The Intolerance of Otherness

It’s human to put people ‘box’ when we first meet them. We do it for cognitive ease, to make it easy to take in information. Original man had to categorize things into good or bad, food or poison, friend or foe. We still do it today despite better communication and the ease of collecting information on people; we categorize people.

When we meet you, we decide whether we like you or we not, if you are nice or not, if you know what you are talking about or not, if you have potential or not. We categorize one as rich or poor, black or white, beautiful or ugly, straight or corrupt, as ‘like me’ or not. In this way we create an ‘ism’.

According to the Miriam Webster dictionary, an ‘ism’ is defined as a distinctive doctrine, cause or theory. The term is used to denote an action, a state, a bias, a principle or a system. Examples are tribalism, nepotism, feminism, sexism, racism and so on.

What ‘ism’ defines your organization?

From our experience, there are two types of ‘isms’ in organizations: –

  1. Transparent isms – these come about when an organization make a conscious bias towards a situation e.g. feminism or positive tribalism. When a company makes a conscious bias through policy to ensure a fair representation of all. This is a transparent ism.
  2. Hidden/Unofficial isms – these are the unsaid isms that are exist within an organization. It is the underlying and overpowering ism that dictates how things are done. For example, when nepotism exists yet there is a laid down recruitment policy.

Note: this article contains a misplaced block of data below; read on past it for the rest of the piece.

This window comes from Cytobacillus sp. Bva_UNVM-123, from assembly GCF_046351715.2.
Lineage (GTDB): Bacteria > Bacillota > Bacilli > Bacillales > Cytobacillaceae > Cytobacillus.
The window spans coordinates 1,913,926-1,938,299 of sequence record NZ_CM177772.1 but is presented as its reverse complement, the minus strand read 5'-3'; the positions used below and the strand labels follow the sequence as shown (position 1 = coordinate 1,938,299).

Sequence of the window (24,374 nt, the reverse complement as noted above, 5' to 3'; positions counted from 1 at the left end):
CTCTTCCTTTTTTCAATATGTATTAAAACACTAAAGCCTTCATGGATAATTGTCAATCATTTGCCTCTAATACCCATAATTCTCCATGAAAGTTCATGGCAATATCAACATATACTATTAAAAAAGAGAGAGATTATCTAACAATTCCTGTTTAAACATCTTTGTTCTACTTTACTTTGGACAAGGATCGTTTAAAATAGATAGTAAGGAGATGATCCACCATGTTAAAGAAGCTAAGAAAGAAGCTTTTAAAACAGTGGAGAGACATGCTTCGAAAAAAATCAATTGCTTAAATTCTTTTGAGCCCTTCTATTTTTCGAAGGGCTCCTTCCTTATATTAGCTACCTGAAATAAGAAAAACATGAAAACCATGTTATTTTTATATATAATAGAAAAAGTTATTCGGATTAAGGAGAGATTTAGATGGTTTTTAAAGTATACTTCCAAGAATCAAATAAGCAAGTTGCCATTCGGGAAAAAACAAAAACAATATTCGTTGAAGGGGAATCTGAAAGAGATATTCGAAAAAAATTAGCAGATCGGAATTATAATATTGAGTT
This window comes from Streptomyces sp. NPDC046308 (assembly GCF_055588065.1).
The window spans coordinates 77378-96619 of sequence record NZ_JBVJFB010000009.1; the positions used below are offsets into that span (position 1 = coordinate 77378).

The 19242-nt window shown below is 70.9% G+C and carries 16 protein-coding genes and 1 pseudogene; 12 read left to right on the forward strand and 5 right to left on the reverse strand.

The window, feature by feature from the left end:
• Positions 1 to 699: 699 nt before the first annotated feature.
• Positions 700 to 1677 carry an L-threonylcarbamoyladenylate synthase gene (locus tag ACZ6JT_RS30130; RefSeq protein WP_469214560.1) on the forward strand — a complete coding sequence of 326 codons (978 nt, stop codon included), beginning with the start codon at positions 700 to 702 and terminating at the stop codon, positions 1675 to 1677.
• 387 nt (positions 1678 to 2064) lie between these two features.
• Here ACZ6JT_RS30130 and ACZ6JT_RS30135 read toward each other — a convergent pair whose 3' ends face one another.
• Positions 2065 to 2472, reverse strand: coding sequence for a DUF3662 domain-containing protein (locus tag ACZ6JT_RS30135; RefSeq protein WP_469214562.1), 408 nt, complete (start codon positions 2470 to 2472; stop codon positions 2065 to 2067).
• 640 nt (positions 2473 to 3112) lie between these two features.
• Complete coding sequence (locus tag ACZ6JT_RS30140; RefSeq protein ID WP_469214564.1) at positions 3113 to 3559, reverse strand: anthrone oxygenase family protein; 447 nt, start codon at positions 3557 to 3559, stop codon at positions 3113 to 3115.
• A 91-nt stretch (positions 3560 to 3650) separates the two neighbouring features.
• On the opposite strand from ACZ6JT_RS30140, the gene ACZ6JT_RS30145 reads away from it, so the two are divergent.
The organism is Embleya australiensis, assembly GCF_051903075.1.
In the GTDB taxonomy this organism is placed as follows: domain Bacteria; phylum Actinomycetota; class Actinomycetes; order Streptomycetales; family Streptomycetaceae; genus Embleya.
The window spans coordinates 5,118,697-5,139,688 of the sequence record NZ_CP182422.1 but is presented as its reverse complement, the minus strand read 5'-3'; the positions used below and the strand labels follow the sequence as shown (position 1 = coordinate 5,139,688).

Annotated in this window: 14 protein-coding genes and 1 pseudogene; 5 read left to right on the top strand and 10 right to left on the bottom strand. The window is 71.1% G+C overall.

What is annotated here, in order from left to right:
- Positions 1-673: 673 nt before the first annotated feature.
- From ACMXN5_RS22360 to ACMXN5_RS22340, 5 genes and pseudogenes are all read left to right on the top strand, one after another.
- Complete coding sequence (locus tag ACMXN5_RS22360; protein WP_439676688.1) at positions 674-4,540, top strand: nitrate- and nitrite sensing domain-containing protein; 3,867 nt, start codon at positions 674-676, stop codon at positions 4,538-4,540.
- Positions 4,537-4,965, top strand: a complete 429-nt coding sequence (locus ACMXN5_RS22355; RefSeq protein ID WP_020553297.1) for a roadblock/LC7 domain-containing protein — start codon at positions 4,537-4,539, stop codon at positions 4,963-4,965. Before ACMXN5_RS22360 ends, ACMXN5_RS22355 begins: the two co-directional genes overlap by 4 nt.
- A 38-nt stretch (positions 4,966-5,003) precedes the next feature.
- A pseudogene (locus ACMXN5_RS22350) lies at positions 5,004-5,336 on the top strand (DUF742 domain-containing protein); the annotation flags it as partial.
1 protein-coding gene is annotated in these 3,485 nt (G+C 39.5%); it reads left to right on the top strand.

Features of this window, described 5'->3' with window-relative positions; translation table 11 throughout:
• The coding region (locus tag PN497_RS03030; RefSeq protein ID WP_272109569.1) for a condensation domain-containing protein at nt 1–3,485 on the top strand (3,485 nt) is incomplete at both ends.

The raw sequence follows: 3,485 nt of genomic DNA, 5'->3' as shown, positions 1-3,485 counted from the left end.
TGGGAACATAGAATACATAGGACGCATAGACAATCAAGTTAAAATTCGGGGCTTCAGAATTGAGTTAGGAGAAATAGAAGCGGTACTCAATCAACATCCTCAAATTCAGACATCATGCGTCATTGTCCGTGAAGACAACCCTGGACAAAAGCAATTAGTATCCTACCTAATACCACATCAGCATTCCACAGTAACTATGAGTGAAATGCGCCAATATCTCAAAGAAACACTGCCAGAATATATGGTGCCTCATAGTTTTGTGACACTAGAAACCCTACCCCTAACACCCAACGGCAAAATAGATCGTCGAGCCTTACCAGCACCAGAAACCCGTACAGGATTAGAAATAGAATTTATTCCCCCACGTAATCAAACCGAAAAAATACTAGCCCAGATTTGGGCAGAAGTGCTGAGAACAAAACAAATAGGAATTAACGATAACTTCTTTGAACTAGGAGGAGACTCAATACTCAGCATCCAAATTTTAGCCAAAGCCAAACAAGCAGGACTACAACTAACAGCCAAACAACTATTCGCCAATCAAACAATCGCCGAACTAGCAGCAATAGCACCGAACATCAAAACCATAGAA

The hidden/unofficial ism is one of the ‘unseen evils’ that impact business performance. Unfortunately these ‘isms’ grow as more individuals converge around a common bias. This results in widespread low staff morale, missed business opportunities, high staff turnover, innovation and the locking out of talent. With such negative impact, it is important to address these biases openly and in a timely way.

The following four actions we believe form an approach to unearthing and eliminating hidden and unofficial isms.

Creating a culture of open and fearless communication enables those who experience or notice the bias to speak up. Creating opportunities for all employees to express themselves, and more importantly working with them through the plan to change the status, results in staff motivation through inclusion. An internal communication plan, an action plan and a dashboard for visibility must support this awareness.

Aligned Policy
Away from ‘cut and paste’ policies, organizations must develop policies that address their own context. A company with a big aging population from example may require a policy against bias towards younger people. The policy should be detailed and state examples of bias, leaving nothing to imagination or interpretation. It is important not to over compensate the current hidden ism with radical measures as this may have the reverse effect.

The consequences of not following the policy on the company and the individual must be clearly stated. Often, the fact that the ism has been tolerated for so long, policies may be treated as ‘just another policy’ from senior management. And if this happens, the negative effects of the ism will continue to affect the company and the people. For example, if a company policy states that people must be nice to one another, there will be no more authenticity and it will not reveal the underlying issue.

Adopt new ways
Ultimately, the intolerance of otherness is a culture issue. An ism arises and thrives because there are ways of doing things that support.  It is important to interrogate the environment for any structural, system or process elements that support the bias and to re-design them. For example, if a company finds that tribalism exists, a company could actively change their recruitment practices.

In conclusion, human beings are prone to bias. However, where groups are required to work together, the unearthing and elimination of bias is important for individuals and teams to thrive.

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